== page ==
3. The New Jersey statutes
Section 2A:102-11 is printed in the margin*fn1 It consists of two sentences. The first sets forth that moneys received by a subcontractor from the owner of real estate or from a contractor for the purpose of having a building erected are trust funds. The second declares that any subcontractor who pays or consents to the payment of such funds for any other purpose is guilty of a misdemeanor. A priori one would suppose that the first sentence is intended to give the beneficiaries of such "trust funds" a civil remedy. But no case has so held and under the New Jersey Constitution the title of a statute limits the scope of the enacting clauses; hence a construction which would give the statute a direct effect beyond the object expressed in the title must be rejected. See Jordan v. Moore, 82 N.J.L. 552, 82 A. 850; St. John, etc. Church v. Gengor, 121 N.J.Eq. 349, 189 A. 113. The statute we are considering was originally entitled "A Supplement to an act entitled 'An act for the punishment of crimes.'" See Samuel D. Wasserman, Inc. v. Klahre, 24 N.J.Super. 143, 93 A.2d 628. Plevy v. Schaedel, 44 N.J.Super. 450, 130 A.2d 910, but the title now reads "Misappropriation of funds paid to subcontractor for building purposes." Whether this change of title is sufficient to permit the granting of a civil remedy we need not determine in view of the grounds upon which we predicate the existence of a trust.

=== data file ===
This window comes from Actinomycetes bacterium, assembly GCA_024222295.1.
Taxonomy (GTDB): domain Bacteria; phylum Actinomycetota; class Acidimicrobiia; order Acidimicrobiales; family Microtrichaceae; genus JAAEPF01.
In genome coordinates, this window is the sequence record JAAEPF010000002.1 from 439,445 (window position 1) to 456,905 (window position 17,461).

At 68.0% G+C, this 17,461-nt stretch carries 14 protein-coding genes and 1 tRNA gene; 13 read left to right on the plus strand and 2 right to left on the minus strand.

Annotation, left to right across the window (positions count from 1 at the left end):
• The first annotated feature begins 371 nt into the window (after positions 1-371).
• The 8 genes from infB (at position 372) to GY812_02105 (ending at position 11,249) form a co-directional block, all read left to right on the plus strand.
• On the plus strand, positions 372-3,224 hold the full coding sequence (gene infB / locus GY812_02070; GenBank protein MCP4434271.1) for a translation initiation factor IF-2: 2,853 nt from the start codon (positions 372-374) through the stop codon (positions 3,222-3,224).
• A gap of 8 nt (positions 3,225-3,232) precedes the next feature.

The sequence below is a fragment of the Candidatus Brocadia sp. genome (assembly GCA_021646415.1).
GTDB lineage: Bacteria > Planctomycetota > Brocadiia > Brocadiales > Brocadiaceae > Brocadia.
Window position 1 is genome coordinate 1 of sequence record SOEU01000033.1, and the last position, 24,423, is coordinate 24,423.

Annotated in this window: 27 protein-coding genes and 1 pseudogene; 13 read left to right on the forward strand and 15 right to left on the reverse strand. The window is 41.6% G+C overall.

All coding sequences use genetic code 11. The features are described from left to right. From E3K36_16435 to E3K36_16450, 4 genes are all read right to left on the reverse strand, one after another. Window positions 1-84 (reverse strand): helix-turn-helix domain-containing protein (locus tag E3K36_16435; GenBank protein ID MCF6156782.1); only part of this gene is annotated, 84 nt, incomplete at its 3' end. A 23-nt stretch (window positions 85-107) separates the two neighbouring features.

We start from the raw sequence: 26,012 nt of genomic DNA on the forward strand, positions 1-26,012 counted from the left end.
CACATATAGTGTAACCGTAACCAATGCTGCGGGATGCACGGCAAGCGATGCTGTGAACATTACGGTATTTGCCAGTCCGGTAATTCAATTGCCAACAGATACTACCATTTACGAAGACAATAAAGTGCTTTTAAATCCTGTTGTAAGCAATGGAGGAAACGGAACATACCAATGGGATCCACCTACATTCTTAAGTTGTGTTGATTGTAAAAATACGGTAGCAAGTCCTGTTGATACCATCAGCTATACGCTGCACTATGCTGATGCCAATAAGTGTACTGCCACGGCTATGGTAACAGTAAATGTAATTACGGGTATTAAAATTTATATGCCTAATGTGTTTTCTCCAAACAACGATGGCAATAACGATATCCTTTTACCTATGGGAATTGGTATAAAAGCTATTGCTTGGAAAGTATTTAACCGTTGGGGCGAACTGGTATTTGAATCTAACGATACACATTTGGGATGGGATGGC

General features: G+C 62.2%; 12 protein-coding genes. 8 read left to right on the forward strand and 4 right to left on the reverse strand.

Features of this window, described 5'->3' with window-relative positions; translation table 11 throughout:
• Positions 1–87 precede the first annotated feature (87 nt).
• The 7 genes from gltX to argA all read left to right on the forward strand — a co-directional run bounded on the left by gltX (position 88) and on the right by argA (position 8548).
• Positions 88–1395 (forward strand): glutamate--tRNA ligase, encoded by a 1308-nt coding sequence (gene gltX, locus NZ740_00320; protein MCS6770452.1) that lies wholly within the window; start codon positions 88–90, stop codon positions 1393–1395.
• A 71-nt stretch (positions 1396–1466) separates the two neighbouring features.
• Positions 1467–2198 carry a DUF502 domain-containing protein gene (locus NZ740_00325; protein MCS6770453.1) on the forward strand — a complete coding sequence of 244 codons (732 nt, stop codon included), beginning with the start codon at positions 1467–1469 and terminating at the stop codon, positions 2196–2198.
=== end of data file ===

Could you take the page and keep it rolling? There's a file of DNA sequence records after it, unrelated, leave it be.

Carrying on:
4. Equitable principles are applicable